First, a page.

TikTok is one of the world's most popular social media platforms, but it's also controversial because it's owned by the Chinese tech giant ByteDance. Its critics claim that as long as ByteDance is subservient to the Chinese government, TikTok can be used as a powerful tool for gathering data on its overseas users and swaying public opinion.
Three years ago, the Trump administration proposed to either ban TikTok or force it to sell its U.S. subsidiary to an American company. Those efforts were halted by a preliminary injunction filed by TikTok, remained in limbo as the Biden administration took over, but were recently revived again with bipartisan support.
It's unclear if this new push will succeed, since it will likely face stiff resistance from TikTok's 150 million U.S. users, its content creators, and the businesses that advertise on the platform. But if TikTok is actually banned, two beaten-down social media stocks -- Snap (SNAP 0.77%) and Meta Platforms (META) -- will likely surge on the news.
Snap's Snapchat was once the top social media app for U.S. teens. But according to Piper Sandler's semiannual "Taking Stock with Teens" surveys, it lost that crown to TikTok last year. In the latest results from last fall, 38% of those teens chose TikTok as their top social media platform, compared to 30% who chose Snapchat and 20% who picked Meta's Instagram.
Snap was so concerned about TikTok's growth that it launched a similar short video feature called Spotlight in late 2020. It tried to attract more content creators to Spotlight with generous bonuses, but it still failed to curb TikTok's growth.
The intense competition, along with Apple's privacy update on iOS and macro headwinds for the advertising sector, caused Snap's growth to cool off. Its revenue only rose 12% to $4.6 billion in 2022, compared to its 64% growth in 2021, as its net loss nearly tripled to $1.4 billion.
In 2023, analysts expect its revenue to rise just 2% as it narrows its net loss to $1.1 billion. That slowdown is disappointing, but Snap still served 375 million daily active users at the end of 2022, it continues to gain new users, and its stock trades at just 4 times this year's sales. Therefore, any good news -- like a ban on TikTok -- might lift its stock.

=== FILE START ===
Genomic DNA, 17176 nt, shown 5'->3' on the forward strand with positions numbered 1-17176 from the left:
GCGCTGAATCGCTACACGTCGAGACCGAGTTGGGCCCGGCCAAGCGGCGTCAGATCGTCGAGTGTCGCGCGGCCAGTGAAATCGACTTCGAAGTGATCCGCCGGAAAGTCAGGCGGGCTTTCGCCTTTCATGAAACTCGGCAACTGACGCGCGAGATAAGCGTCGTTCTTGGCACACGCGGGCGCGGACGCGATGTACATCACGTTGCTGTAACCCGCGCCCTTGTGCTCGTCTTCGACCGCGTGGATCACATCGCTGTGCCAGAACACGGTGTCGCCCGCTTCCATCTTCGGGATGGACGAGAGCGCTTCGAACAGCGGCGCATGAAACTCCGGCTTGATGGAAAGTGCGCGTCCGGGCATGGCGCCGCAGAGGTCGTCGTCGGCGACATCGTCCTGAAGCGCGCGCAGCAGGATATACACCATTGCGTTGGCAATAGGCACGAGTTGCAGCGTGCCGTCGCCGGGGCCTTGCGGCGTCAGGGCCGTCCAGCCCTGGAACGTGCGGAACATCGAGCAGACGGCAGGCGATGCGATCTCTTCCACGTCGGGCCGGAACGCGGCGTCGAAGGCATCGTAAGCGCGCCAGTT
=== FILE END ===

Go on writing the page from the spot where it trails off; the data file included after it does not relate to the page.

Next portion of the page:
2. Meta Platforms
Meta's family of apps -- Facebook, Messenger, Instagram, and WhatsApp -- collectively served 3.74 billion people monthly at the end of 2022. But like Snap, its growth also stalled out as it grappled with Apple's iOS changes, competition from TikTok, and the broader slowdown of the advertising sector.
But unlike Snap, Meta continued to pour billions of dollars into its unprofitable Reality Labs business, which houses its virtual and augmented reality products, as the growth of its core advertising business cooled off.
Meta's revenue declined 1% to $166.6 billion in 2022, compared to its 37% growth in 2021, as its net income plunged 41% to $23.2 billion. In 2023, analysts expect its revenue and net income to rise 5% and 11%, respectively, as it stabilizes its advertising business and implements more aggressive cost-cutting measures.
As for TikTok, Meta believes it can catch up with Reels, a similar short video platform that was launched on Instagram in 2020 and Facebook in 2021. During Meta's latest conference call, CEO Mark Zuckerberg said that its total Reels played "across Facebook and Instagram have more than doubled over the last year, while the social component of people resharing Reels has grown even faster and has more than doubled on both apps in just the last six months." Therefore, a ban on TikTok could light a fire under Reels and convince more investors that Meta is actually a bargain at 20 times forward earnings.
But investors should mind the longer-term challenges
Snap and Meta will inevitably attract more bulls if TikTok is banned, but those gains might be short-lived if they don't overcome their iOS issues and macro challenges.
Additionally, Snap still needs to streamline its business and narrow its losses, while Meta's unprofitable Reality Labs division will be closely scrutinized this year if its VR and AR products don't attract more users. Investors should carefully review those challenges before assuming that a ban on TikTok will instantly make either stock worth buying again.